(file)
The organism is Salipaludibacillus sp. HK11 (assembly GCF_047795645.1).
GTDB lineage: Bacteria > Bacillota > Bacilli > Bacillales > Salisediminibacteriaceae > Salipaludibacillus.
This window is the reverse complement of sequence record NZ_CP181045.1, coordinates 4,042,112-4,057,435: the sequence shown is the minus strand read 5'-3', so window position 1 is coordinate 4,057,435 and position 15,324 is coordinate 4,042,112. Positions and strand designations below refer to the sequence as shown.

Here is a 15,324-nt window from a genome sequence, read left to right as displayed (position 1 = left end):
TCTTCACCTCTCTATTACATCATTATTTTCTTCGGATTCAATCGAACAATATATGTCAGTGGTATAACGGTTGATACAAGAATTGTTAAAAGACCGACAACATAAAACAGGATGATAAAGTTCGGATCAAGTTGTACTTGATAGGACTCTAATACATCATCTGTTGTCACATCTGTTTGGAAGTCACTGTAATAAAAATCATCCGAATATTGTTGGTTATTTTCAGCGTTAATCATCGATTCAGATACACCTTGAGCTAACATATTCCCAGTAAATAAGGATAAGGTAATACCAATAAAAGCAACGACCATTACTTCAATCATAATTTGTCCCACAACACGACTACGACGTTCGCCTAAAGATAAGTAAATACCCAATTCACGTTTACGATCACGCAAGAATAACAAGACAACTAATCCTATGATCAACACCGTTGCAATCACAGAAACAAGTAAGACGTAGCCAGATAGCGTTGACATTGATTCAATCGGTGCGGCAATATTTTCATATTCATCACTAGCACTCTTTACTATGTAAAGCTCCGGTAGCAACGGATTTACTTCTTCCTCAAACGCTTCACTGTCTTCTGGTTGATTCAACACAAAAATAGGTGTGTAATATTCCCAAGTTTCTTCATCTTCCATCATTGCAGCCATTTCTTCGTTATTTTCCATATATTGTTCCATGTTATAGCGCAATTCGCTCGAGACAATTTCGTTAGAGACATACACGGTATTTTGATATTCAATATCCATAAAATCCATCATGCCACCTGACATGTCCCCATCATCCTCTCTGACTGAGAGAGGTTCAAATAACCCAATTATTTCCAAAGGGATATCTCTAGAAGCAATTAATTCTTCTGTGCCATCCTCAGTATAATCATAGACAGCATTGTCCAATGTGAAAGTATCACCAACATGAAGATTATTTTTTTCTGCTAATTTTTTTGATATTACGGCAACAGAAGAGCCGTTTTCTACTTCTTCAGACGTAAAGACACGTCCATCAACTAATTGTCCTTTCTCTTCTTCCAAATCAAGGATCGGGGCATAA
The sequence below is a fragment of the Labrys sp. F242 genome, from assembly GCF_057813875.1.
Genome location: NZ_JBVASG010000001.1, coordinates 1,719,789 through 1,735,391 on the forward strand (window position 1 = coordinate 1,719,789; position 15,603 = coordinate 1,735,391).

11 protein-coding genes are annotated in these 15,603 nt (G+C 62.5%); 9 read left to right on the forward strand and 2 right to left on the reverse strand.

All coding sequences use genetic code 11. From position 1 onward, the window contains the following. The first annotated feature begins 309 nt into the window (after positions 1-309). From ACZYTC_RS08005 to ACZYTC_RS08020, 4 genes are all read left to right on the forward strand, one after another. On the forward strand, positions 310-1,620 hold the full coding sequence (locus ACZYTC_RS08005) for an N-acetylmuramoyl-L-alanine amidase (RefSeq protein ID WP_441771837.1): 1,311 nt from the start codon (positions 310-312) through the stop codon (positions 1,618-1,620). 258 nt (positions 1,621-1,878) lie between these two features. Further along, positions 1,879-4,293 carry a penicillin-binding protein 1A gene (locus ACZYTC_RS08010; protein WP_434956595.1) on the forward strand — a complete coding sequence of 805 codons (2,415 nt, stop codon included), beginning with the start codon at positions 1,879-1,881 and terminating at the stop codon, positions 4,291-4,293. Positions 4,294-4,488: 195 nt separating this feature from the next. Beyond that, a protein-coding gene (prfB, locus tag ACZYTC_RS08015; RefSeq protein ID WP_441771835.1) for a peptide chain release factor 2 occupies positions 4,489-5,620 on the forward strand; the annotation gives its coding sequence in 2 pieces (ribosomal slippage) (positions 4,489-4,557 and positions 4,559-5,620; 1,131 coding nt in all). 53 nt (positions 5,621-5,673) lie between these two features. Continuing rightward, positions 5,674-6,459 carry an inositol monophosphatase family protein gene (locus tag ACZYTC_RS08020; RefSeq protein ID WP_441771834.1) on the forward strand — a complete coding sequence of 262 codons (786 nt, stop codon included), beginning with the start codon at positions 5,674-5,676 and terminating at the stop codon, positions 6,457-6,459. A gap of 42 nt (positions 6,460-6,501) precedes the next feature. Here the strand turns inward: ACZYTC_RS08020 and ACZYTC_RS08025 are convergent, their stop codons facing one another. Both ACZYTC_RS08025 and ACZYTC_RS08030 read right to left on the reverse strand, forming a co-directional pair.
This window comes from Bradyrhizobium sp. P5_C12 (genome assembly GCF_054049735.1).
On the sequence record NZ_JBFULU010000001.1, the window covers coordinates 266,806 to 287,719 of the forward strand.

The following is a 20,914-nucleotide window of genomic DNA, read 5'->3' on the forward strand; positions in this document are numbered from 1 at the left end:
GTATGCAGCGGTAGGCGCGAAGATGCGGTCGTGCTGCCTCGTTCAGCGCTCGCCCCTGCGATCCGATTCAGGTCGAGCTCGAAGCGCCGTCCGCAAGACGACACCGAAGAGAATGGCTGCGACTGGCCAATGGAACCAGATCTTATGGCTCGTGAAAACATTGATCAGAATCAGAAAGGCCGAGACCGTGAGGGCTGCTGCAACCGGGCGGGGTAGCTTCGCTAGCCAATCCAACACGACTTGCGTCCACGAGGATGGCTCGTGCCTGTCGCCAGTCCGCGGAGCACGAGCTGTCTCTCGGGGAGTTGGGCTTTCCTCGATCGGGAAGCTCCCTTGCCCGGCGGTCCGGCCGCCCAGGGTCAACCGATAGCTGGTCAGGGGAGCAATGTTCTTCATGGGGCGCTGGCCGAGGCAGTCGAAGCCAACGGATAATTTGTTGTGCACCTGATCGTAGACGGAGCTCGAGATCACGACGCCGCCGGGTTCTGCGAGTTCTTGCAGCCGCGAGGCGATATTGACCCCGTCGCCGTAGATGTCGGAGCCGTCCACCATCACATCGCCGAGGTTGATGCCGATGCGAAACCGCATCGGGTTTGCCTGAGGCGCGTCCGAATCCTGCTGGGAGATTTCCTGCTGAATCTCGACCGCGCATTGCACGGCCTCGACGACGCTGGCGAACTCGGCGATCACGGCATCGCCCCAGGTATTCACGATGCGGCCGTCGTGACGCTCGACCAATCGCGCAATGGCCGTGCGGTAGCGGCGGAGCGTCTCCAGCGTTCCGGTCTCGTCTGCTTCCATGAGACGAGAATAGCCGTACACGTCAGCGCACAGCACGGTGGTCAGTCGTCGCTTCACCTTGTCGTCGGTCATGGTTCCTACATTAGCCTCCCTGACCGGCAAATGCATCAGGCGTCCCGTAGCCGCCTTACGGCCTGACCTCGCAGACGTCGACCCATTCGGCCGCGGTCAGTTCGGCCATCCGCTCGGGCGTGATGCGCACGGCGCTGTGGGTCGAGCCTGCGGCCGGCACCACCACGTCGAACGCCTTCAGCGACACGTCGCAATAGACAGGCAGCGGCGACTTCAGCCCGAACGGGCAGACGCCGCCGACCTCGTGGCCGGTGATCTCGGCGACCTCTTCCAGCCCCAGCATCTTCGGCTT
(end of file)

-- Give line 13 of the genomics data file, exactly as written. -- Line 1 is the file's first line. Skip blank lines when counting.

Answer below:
GTATGCAGCGGTAGGCGCGAAGATGCGGTCGTGCTGCCTCGTTCAGCGCTCGCCCCTGCGATCCGATTCAGGTCGAGCTCGAAGCGCCGTCCGCAAGACGACACCGAAGAGAATGGCTGCGACTGGCCAATGGAACCAGATCTTATGGCTCGTGAAAACATTGATCAGAATCAGAAAGGCCGAGACCGTGAGGGCTGCTGCAACCGGGCGGGGTAGCTTCGCTAGCCAATCCAACACGACTTGCGTCCACGAGGATGGCTCGTGCCTGTCGCCAGTCCGCGGAGCACGAGCTGTCTCTCGGGGAGTTGGGCTTTCCTCGATCGGGAAGCTCCCTTGCCCGGCGGTCCGGCCGCCCAGGGTCAACCGATAGCTGGTCAGGGGAGCAATGTTCTTCATGGGGCGCTGGCCGAGGCAGTCGAAGCCAACGGATAATTTGTTGTGCACCTGATCGTAGACGGAGCTCGAGATCACGACGCCGCCGGGTTCTGCGAGTTCTTGCAGCCGCGAGGCGATATTGACCCCGTCGCCGTAGATGTCGGAGCCGTCCACCATCACATCGCCGAGGTTGATGCCGATGCGAAACCGCATCGGGTTTGCCTGAGGCGCGTCCGAATCCTGCTGGGAGATTTCCTGCTGAATCTCGACCGCGCATTGCACGGCCTCGACGACGCTGGCGAACTCGGCGATCACGGCATCGCCCCAGGTATTCACGATGCGGCCGTCGTGACGCTCGACCAATCGCGCAATGGCCGTGCGGTAGCGGCGGAGCGTCTCCAGCGTTCCGGTCTCGTCTGCTTCCATGAGACGAGAATAGCCGTACACGTCAGCGCACAGCACGGTGGTCAGTCGTCGCTTCACCTTGTCGTCGGTCATGGTTCCTACATTAGCCTCCCTGACCGGCAAATGCATCAGGCGTCCCGTAGCCGCCTTACGGCCTGACCTCGCAGACGTCGACCCATTCGGCCGCGGTCAGTTCGGCCATCCGCTCGGGCGTGATGCGCACGGCGCTGTGGGTCGAGCCTGCGGCCGGCACCACCACGTCGAACGCCTTCAGCGACACGTCGCAATAGACAGGCAGCGGCGACTTCAGCCCGAACGGGCAGACGCCGCCGACCTCGTGGCCGGTGATCTCGGCGACCTCTTCCAGCCCCAGCATCTTCGGCTT